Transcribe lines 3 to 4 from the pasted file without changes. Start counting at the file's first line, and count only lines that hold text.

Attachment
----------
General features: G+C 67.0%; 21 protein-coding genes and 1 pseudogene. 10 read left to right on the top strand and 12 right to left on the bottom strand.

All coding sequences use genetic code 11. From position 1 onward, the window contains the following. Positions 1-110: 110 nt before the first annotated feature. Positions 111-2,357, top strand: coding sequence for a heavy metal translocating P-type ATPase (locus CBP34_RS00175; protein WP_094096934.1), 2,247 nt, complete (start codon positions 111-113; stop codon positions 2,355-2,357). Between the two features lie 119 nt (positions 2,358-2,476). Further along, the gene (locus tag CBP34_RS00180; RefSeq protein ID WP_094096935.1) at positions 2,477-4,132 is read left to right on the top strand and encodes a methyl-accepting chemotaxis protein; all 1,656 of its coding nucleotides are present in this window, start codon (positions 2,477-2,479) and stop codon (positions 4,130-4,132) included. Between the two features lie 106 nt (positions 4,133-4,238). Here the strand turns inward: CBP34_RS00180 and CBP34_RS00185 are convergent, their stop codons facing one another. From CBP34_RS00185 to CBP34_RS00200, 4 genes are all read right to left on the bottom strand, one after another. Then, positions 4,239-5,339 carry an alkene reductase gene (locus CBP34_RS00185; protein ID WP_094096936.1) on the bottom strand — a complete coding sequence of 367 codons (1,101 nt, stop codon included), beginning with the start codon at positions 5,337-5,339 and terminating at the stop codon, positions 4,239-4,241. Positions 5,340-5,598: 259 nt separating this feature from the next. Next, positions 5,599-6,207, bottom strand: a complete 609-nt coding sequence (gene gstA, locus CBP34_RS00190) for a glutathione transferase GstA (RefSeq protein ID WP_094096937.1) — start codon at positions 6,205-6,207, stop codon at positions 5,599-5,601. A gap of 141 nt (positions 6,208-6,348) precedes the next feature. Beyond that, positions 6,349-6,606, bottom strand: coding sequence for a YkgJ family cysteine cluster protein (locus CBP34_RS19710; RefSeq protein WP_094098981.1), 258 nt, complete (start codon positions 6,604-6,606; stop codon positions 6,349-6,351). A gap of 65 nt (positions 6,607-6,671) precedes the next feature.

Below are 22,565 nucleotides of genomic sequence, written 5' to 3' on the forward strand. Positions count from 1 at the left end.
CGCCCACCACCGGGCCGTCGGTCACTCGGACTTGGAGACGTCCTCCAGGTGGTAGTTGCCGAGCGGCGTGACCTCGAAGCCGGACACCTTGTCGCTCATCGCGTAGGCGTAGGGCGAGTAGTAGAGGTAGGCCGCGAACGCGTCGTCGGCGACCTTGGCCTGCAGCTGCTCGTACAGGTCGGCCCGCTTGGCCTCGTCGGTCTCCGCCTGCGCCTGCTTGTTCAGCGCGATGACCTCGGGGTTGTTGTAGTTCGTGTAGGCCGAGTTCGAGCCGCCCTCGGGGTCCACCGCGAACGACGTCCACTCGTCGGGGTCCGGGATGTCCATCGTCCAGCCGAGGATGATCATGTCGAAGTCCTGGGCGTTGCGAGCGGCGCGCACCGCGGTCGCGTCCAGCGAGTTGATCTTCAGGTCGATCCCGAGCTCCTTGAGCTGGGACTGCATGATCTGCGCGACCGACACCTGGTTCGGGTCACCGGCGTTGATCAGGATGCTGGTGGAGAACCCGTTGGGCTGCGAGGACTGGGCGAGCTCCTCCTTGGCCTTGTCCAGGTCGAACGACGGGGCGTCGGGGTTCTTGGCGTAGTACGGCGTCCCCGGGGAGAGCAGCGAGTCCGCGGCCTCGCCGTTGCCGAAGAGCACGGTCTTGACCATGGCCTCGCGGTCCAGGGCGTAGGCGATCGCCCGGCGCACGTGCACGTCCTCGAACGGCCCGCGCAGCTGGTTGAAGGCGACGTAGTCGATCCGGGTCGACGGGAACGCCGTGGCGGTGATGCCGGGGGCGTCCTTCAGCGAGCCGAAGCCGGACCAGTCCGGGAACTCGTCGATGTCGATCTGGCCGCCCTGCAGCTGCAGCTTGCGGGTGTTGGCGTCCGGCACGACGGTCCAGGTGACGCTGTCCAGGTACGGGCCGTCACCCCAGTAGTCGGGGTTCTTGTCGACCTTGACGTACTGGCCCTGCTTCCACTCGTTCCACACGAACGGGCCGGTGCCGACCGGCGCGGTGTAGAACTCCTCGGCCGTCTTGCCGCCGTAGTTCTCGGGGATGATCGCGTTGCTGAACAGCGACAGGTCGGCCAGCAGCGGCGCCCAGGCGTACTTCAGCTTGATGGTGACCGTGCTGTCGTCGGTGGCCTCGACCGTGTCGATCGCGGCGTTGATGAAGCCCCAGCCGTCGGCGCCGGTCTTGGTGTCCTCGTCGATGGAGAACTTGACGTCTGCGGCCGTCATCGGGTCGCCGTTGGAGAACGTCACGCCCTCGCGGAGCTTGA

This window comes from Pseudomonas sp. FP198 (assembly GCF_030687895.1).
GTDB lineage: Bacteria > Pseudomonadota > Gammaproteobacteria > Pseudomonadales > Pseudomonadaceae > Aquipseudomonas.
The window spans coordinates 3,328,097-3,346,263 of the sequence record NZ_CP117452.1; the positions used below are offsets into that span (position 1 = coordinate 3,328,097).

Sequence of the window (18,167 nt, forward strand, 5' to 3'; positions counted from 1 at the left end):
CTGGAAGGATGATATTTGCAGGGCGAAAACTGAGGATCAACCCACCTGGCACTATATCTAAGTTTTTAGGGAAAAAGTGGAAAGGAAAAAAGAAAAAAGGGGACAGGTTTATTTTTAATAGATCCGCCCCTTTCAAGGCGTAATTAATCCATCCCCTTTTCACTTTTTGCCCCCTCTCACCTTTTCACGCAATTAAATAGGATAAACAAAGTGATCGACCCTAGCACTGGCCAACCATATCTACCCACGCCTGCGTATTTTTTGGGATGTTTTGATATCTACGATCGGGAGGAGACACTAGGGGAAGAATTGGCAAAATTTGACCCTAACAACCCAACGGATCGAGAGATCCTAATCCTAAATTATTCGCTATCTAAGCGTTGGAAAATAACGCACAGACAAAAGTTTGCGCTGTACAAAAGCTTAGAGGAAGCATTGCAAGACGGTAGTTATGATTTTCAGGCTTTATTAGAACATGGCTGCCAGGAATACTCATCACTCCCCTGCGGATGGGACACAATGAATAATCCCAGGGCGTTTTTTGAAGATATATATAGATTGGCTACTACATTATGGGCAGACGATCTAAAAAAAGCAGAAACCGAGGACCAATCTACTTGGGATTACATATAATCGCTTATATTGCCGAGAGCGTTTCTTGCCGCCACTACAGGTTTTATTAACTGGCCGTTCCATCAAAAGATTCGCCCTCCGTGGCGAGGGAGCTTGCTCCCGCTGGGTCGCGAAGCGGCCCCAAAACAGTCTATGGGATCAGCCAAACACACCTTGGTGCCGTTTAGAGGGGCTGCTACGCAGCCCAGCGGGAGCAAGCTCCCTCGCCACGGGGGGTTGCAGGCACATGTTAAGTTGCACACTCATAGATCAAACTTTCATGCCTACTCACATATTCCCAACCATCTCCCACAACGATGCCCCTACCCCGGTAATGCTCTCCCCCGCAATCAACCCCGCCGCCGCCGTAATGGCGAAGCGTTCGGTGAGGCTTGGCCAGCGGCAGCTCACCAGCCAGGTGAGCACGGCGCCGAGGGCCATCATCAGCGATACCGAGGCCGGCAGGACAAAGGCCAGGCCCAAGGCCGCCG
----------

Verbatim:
Below are 22,565 nucleotides of genomic sequence, written 5' to 3' on the forward strand. Positions count from 1 at the left end.
CGCCCACCACCGGGCCGTCGGTCACTCGGACTTGGAGACGTCCTCCAGGTGGTAGTTGCCGAGCGGCGTGACCTCGAAGCCGGACACCTTGTCGCTCATCGCGTAGGCGTAGGGCGAGTAGTAGAGGTAGGCCGCGAACGCGTCGTCGGCGACCTTGGCCTGCAGCTGCTCGTACAGGTCGGCCCGCTTGGCCTCGTCGGTCTCCGCCTGCGCCTGCTTGTTCAGCGCGATGACCTCGGGGTTGTTGTAGTTCGTGTAGGCCGAGTTCGAGCCGCCCTCGGGGTCCACCGCGAACGACGTCCACTCGTCGGGGTCCGGGATGTCCATCGTCCAGCCGAGGATGATCATGTCGAAGTCCTGGGCGTTGCGAGCGGCGCGCACCGCGGTCGCGTCCAGCGAGTTGATCTTCAGGTCGATCCCGAGCTCCTTGAGCTGGGACTGCATGATCTGCGCGACCGACACCTGGTTCGGGTCACCGGCGTTGATCAGGATGCTGGTGGAGAACCCGTTGGGCTGCGAGGACTGGGCGAGCTCCTCCTTGGCCTTGTCCAGGTCGAACGACGGGGCGTCGGGGTTCTTGGCGTAGTACGGCGTCCCCGGGGAGAGCAGCGAGTCCGCGGCCTCGCCGTTGCCGAAGAGCACGGTCTTGACCATGGCCTCGCGGTCCAGGGCGTAGGCGATCGCCCGGCGCACGTGCACGTCCTCGAACGGCCCGCGCAGCTGGTTGAAGGCGACGTAGTCGATCCGGGTCGACGGGAACGCCGTGGCGGTGATGCCGGGGGCGTCCTTCAGCGAGCCGAAGCCGGACCAGTCCGGGAACTCGTCGATGTCGATCTGGCCGCCCTGCAGCTGCAGCTTGCGGGTGTTGGCGTCCGGCACGACGGTCCAGGTGACGCTGTCCAGGTACGGGCCGTCACCCCAGTAGTCGGGGTTCTTGTCGACCTTGACGTACTGGCCCTGCTTCCACTCGTTCCACACGAACGGGCCGGTGCCGACCGGCGCGGTGTAGAACTCCTCGGCCGTCTTGCCGCCGTAGTTCTCGGGGATGATCGCGTTGCTGAACAGCGACAGGTCGGCCAGCAGCGGCGCCCAGGCGTACTTCAGCTTGATGGTGACCGTGCTGTCGTCGGTGGCCTCGACCGTGTCGATCGCGGCGTTGATGAAGCCCCAGCCGTCGGCGCCGGTCTTGGTGTCCTCGTCGATGGAGAACTTGACGTCTGCGGCCGTCATCGGGTCGCCGTTGGAGAACGTCACGCCCTCGCGGAGCTTGA